Lending service Fundbox, which bills itself as the go-to solution for businesses seeking to improve their cash flow, is growing at a remarkably fast pace.
On Thursday, the company, which was founded in 2014, announced that it secured $50 million in an equity funding round led by Spark Capital Growth. Bezos Expeditions, which is the personal investing arm of Amazon CEO Jeff Bezos, also participated, alongside Ashton Kutcher's Sound Ventures.
Earlier this year in March, Fundbox raised $40 million in a Series B round of funding, scoring investments from high-profile investors like Khosla Ventures and General Catalyst Partners. To date, Fundbox has raised over $100 million.
It's perhaps not surprising that venture capitalists are hungry for a piece of the market, which caters to companies that are too new or too risky to interest banks and traditional lenders. Fundbox claims to be doubling revenue growth each quarter, with a model that founder Eyal Shinar fittingly likens to Amazon, at least within its sector.
"Bezos' overall thesis when it comes to Amazon was [to] try to build a common sense solution that leveraged new technology," he tells Inc. "That's not too dissimilar to what we're doing today."
The idea is simple enough -- although, not particularly new. Fundbox will advance clients the money for outstanding invoices, and takes a clearing fee in return (the fee is dependent on the size of the invoice, and the overall health of the client's startup.) Businesses can pay off the fee over the course of three months.
Unlike merchant lenders, though, Fundbox leverages an easy-to-use algorithm which evaluates risk independently, and works to detect fraudulent charges, for example, by picking up on whether an IP address and computer match up. Fundbox can process your invoices within seconds, as opposed to months. The majority of the company's employees are engineers, many of whom had previously served as Israeli intelligence agents.
"Fundbox is uniquely positioned to help small businesses address their key issue -- managing cash flow -- without all the usual hoop-jumping and delays," said Jeremy Philips, the general partner at Spark Capital Growth, in a press release announcing the funding.
Before you liken Fundbox to an alternative online lending firm, such as OnDeck Capital, consider that Fundbox only targets clients that cater to other companies. "The market is 25 times bigger. It's less visible and it's less sexy so it has less innovation going into it," says Shinar.
OnDeck, for reference, has processed north of $2 billion in loans, but it also focuses on consumer businesses, which tend to rely less on invoices. The company went public in December of last year, hitting the markets at a staggering $1.3 billion valuation.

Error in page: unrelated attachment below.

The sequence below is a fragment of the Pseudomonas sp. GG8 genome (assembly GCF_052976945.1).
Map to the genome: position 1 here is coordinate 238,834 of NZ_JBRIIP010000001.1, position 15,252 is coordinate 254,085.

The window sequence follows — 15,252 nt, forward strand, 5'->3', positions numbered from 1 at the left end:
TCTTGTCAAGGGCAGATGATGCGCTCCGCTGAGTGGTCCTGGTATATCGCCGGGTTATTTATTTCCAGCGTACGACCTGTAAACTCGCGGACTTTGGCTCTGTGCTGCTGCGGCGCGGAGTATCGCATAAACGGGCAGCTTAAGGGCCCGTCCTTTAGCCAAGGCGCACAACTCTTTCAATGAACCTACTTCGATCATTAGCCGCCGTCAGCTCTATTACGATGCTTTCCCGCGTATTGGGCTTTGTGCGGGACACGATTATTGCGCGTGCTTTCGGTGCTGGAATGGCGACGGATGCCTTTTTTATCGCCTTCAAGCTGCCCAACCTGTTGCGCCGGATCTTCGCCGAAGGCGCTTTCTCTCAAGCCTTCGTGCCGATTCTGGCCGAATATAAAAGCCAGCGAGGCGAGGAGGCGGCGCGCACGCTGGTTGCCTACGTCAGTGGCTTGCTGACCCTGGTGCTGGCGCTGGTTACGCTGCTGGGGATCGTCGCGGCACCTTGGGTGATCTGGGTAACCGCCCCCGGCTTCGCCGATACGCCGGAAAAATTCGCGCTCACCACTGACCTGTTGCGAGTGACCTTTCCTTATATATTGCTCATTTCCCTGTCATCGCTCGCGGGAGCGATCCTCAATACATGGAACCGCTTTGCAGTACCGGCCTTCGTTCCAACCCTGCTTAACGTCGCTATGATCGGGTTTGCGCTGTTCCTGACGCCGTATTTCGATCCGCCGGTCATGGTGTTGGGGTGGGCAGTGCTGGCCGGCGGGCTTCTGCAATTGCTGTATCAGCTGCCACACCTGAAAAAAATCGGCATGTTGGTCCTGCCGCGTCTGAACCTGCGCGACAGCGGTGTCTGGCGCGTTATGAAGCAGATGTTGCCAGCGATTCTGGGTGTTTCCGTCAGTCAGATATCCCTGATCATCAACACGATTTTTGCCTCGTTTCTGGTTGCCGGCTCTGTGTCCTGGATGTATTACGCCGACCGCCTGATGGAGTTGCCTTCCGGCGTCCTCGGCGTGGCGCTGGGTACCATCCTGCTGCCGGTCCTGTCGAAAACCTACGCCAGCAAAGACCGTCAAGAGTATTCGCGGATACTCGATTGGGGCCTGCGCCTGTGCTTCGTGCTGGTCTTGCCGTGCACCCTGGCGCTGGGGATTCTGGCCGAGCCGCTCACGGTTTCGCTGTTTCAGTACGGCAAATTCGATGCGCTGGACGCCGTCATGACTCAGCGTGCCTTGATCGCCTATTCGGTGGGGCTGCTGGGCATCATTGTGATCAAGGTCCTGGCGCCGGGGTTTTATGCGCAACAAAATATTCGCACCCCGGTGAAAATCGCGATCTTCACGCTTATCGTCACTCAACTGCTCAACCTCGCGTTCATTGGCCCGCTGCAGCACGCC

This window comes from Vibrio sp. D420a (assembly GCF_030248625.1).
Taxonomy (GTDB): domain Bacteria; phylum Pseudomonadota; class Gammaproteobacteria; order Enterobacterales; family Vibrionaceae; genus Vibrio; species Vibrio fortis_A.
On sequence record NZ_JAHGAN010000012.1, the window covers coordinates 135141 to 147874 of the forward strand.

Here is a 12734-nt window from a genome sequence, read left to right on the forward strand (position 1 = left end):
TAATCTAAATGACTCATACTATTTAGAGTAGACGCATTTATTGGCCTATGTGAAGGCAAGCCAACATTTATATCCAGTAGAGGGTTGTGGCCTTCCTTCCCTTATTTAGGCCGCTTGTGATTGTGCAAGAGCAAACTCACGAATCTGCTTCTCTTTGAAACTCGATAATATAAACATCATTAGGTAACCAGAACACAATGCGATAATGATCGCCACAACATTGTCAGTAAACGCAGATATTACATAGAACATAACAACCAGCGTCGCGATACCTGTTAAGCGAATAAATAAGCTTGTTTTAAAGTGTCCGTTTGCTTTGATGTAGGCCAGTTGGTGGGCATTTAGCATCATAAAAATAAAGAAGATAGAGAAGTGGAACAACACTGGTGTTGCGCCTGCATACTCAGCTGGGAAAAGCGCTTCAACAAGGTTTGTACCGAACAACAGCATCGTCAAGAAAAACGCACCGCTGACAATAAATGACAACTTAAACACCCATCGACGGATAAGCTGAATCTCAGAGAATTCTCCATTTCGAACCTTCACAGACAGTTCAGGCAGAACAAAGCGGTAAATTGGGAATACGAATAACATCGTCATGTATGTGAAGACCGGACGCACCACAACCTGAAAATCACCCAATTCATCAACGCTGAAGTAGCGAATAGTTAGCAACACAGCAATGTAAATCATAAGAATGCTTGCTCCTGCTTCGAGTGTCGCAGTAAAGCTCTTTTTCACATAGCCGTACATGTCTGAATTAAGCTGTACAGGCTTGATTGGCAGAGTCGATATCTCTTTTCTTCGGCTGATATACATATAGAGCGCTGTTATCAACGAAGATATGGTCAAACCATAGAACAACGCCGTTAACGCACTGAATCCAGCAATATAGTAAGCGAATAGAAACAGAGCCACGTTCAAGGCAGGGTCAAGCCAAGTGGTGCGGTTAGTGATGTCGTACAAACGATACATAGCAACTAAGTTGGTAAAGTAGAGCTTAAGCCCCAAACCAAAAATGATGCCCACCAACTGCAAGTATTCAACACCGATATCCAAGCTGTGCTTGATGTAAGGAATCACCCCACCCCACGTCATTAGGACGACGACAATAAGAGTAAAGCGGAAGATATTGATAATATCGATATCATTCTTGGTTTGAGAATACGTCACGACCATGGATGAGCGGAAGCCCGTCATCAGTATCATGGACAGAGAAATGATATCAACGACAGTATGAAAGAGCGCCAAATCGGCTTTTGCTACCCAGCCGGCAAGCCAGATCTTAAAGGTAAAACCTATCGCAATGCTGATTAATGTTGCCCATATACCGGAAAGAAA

To use Fundbox, businesses must register for the service, and then integrate their own software system with the Fundbox network. At present, Shinar estimates that there are millions of users registered on the platform, although only a fraction of those -- a figure in the "tens of thousands," he tells me -- are active and paying. As of August, Fundbox had processed 15 million total invoices.
"I like the fact that Fundbox doesn't buy the invoices and charge ridiculous fees," writes JaFreda Brown, CEO of Brown Accounting Solutions, in a review on the company's website. "It's only a short term advance to cover the gaps, and we pay it back as our clients pay us."
As experts note, there are risks associated with entering this niche marke. For one thing, alternative lenders are (quite literally) banking on the fact that their clients won't default. "On the face of it, everyone can give away money," says Shinar. "The question is: Can you get it back?"
He insists that Fundbox's data-mining hardware is enough to bring in customers -- who are willing to fork over the associated transaction fee -- while also reducing the back-end costs that typical credit officers would incur.
Fundbox processes invoices as low as $100, and up to $50,000, and claims to be profitable on a per-transaction basis.
Shinar, who was born and raised in Israel, says that he was an unlikely entrepreneur. The inspiration for Fundbox came when his mother's local staffing firm struggled to stay afloat. It turned revenues, but never counted enough cash.
Ultimately, the startup's aggressive goal speaks to the promise of the financial technology sector at large: "Let's make accessing capital like ordering an Uber."